Clock signals 118 and the master clock signal may be used as time references in electronic device 100 so that data can be transmitted and received synchronously with a known relationship to these references. Clock control circuit 102 can include delay lock loops (“DLLs”) and/or phase lock loops (“PLLs”) (not shown) to maintain a fixed time relationship between the clock signals where process, voltage, and temperature variations may skew these reference relationships over time. Various types of DLLs and PLLs are known in the art, including open or close loop type DLLs such as synchronous mirror delays. In general, DLLs and PLLs function by continuously comparing the relationship between two clock signals and providing feedback to adjust and maintain a fixed relationship between them.
ECC circuit 106 enables electronic device 100 to detect the presence of data signal errors, which may be caused by noise or other impairments, and to reconstruct the original, error-free data. For memory devices, memory errors are often characterized as “hard” or “soft” errors. Hard errors are typically caused by defects in the silicon or metallization of the memory package, and are usually permanent once manifest. Soft errors are usually transient and may be triggered by electrical or magnetic interference that cause bits of memory to flip to an incorrect state. As memory density increases and operating voltage decreases, memory devices generally become more susceptible to such interference. This is even more problematic with a multilevel cell memory that is comprised of multilevel cells, each of which is able to store more than one bit of data by using more than two memory states per cell. ECC circuit 106 can deal with these errors by using an error-correcting code to conform each data signal to specific rules of construction such that any errors (i.e., departures from this construction) in the received data signal can be automatically detected and corrected.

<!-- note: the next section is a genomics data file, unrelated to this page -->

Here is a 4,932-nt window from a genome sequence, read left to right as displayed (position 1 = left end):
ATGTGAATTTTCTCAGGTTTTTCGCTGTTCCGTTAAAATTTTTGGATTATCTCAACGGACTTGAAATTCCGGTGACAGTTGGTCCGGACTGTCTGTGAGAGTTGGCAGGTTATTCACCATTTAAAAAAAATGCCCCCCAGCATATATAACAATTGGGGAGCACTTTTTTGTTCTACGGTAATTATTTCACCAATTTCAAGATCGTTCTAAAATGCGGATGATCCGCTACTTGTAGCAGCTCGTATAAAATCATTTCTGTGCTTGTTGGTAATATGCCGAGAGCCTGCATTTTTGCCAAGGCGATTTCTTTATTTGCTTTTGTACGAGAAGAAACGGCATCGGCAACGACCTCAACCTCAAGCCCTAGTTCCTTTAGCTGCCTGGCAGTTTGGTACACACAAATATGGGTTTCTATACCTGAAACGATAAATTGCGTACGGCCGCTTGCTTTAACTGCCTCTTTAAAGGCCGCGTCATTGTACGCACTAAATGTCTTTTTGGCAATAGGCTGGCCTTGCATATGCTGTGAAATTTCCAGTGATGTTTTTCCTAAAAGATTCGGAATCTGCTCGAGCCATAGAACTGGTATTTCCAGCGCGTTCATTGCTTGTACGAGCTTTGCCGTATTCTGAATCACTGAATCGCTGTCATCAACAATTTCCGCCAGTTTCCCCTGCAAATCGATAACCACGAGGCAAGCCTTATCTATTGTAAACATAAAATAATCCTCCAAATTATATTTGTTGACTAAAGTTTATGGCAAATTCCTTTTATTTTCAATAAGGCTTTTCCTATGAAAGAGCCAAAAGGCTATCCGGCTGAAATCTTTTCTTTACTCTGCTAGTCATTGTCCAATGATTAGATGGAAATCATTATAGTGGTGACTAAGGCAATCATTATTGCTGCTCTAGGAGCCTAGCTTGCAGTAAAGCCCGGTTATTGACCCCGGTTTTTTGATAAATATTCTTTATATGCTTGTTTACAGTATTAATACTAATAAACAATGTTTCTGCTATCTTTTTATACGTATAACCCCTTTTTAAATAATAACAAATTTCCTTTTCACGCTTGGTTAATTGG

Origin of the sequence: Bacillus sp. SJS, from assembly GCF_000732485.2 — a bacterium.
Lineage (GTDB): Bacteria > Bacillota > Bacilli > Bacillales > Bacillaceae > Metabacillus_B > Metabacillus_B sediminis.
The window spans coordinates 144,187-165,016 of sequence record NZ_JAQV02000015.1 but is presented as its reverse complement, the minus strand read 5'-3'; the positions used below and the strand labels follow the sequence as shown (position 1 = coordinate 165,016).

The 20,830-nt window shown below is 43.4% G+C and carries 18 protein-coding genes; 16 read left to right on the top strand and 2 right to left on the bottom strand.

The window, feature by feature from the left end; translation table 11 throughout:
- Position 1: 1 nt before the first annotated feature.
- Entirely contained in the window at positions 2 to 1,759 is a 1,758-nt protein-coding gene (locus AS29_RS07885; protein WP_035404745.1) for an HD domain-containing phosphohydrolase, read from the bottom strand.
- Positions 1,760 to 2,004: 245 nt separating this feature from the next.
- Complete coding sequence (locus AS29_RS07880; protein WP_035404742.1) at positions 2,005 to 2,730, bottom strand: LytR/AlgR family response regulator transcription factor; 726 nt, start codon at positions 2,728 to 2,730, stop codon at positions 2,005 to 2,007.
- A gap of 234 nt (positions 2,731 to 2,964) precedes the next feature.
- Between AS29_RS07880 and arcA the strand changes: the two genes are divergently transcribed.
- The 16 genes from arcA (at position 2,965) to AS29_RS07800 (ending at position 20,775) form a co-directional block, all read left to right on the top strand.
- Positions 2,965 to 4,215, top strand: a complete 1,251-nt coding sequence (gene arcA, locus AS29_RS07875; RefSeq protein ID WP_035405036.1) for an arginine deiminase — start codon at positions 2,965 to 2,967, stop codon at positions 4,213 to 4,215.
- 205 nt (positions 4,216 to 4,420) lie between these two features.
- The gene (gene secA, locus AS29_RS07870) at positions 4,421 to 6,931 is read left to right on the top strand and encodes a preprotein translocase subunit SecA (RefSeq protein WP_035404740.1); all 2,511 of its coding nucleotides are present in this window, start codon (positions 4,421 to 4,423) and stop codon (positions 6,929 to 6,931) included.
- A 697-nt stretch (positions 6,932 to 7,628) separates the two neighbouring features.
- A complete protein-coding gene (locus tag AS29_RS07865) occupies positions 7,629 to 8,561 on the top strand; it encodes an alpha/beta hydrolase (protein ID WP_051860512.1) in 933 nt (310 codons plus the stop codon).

An exemplary MPU 208 may include a central processing unit, along with other components such as registers, timers, and work queues. Together, the MPU controls the overall operation of memory controller 200. MPU 208 also receives a clock signal from clock control circuit 202, which sets the pace at which MPU 208 operates. MPU 208 also controls bus interface 204, which functions to interface the memory controller with the system, which can be, for example, a host computer, via I/O bus 206. Another function of the MPU is to manage the clock control circuit 202 and its generation of the derived clock signals.